SEARCH HOME Math Central Quandaries & Queries  Question from Nunya: 3(4 + 2n) > 2n - 16 Hi Nunya,

You didn't give any instructions but I expect you are to find the values of $n$ for which the inequality is true.

You can work to solve an inequality much as you do to solve an equation, but with one exception. Let's look at a couple of examples.

If the inequality is $4n + 4 > 2(n - 6)$ then you can expand the right side to get $4n + 4 > 2n - 12.$ now add -4 to each side to get $4n > 2n - 16.$ Now add $-2n$ to each side to get $2n > -16.$ finally multiplying both sides by $\large \frac{1}{2}.$ gives $n > -8.$ Hence the given inequality is true if $n > -8.$

Now a second example.

If the inequality is $3n - 6 > 5(n-2).$ Expanding the right side gives $3n - 6 > 5n - 10.$ Now add 6 to each side and the inequality becomes $3n > 5n - 4.$ Now add $-5n$ to each side and you get $-2n > -4.$ Now you need to multiply both sides by $-\large \frac{1}{2}$ but when you multiply both sides of an inequality by a negative number the direction of the inequality reverses. thus the multiplication yields $n < 2.$ Hence the given inequality is true if $n <2.$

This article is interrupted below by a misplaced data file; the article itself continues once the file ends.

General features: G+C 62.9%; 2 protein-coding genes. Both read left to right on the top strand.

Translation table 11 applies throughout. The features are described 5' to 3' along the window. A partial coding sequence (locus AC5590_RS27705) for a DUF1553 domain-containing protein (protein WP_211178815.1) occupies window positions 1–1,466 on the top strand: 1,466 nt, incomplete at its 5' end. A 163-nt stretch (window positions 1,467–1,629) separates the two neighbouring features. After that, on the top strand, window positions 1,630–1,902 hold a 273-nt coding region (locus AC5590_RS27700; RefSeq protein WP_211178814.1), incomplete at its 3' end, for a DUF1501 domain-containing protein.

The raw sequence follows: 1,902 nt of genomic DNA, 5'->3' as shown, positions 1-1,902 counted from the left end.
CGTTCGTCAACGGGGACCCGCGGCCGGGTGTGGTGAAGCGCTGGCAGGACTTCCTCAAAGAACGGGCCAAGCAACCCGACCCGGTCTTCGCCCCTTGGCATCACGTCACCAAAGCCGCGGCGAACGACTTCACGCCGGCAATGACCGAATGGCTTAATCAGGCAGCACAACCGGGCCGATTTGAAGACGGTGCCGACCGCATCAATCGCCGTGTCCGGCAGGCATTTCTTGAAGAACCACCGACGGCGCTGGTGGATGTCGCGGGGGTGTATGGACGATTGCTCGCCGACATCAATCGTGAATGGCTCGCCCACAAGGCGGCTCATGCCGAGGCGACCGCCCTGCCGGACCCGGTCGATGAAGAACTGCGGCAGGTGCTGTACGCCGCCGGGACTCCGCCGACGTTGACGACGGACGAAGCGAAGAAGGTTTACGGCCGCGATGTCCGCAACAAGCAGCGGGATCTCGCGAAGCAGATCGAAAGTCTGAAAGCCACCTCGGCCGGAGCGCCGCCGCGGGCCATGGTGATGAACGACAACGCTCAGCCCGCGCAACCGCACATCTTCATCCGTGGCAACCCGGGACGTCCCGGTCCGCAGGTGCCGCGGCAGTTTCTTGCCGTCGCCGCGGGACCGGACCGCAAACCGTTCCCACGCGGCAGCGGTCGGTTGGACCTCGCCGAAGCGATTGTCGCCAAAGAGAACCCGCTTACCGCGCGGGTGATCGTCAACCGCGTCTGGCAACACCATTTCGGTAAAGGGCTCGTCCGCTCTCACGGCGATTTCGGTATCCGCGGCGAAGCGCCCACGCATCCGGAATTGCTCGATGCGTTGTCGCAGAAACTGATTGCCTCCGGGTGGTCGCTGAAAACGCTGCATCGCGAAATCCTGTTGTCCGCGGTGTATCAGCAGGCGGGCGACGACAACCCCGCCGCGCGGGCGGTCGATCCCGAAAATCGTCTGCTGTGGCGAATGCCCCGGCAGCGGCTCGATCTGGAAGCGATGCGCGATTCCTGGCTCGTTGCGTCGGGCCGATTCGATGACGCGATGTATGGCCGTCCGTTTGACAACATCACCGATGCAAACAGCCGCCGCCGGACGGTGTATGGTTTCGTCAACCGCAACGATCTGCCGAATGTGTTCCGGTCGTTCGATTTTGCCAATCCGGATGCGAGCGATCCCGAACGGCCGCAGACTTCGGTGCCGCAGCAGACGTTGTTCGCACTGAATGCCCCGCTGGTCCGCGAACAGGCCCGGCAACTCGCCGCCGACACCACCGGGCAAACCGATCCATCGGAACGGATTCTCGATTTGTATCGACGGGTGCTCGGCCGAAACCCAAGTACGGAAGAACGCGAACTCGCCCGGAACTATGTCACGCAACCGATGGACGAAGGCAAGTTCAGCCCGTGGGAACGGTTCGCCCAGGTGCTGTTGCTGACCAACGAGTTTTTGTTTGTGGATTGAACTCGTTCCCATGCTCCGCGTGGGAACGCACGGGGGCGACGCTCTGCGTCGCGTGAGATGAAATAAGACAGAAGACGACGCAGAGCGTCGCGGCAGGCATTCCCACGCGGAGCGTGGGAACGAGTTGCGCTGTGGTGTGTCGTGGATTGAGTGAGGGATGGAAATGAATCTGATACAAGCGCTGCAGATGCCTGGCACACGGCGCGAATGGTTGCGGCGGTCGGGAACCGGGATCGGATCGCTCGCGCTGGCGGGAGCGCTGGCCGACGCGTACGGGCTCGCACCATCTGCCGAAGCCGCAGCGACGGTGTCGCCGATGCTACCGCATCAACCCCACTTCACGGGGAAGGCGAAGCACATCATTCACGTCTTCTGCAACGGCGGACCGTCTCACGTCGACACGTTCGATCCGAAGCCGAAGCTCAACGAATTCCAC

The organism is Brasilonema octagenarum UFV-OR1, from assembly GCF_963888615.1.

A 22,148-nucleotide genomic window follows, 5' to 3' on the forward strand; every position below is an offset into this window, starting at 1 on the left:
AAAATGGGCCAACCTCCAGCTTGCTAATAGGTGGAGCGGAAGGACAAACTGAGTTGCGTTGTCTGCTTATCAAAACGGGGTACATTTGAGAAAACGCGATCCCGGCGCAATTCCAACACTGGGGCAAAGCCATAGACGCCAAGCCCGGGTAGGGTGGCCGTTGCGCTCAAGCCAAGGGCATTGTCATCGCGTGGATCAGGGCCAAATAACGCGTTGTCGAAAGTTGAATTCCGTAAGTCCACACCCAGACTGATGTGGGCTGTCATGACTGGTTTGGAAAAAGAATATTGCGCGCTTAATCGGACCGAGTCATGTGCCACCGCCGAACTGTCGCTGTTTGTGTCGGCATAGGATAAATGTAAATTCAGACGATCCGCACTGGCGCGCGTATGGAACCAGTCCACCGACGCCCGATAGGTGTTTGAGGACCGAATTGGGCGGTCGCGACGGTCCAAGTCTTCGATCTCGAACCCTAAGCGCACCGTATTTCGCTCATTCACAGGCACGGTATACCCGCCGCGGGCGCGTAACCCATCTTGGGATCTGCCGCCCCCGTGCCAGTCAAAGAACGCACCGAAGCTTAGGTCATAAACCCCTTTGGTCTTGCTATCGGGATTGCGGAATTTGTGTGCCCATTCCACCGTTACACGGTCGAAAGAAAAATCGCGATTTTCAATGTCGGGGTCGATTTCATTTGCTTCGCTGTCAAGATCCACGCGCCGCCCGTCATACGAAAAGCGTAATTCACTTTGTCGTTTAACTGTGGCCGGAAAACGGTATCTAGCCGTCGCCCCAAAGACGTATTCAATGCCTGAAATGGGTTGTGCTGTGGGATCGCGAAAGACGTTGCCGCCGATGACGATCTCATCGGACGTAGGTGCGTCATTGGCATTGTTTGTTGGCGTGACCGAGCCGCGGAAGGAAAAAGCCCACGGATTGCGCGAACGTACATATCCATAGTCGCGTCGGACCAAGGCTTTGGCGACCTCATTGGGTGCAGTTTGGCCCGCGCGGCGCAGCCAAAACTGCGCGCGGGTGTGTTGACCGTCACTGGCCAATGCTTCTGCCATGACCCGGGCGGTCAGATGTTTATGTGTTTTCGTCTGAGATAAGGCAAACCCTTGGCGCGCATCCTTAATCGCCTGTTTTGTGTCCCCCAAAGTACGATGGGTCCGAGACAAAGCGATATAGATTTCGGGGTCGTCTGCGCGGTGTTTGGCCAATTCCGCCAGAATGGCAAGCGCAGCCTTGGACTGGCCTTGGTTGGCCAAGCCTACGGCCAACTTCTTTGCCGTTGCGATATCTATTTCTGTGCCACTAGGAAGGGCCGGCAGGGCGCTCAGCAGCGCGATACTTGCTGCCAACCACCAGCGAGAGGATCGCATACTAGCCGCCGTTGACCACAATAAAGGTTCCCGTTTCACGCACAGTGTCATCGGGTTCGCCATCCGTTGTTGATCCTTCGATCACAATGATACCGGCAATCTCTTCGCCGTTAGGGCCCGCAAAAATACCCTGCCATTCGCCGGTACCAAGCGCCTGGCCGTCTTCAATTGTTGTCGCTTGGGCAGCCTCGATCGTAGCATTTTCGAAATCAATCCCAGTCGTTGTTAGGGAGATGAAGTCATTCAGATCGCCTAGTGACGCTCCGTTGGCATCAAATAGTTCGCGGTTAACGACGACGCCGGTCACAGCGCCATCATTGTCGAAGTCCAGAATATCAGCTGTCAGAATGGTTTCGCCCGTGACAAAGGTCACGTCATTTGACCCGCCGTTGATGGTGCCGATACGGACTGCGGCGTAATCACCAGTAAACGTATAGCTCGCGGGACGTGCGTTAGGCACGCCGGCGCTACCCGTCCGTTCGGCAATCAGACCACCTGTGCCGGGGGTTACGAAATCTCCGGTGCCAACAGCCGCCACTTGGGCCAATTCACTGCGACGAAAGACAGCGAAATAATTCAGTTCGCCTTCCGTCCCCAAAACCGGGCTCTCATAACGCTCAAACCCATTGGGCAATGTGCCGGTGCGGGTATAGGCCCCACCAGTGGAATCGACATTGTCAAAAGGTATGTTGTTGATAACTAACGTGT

Now try your inequality.

Penny     Math Central is supported by the University of Regina and The Pacific Institute for the Mathematical Sciences.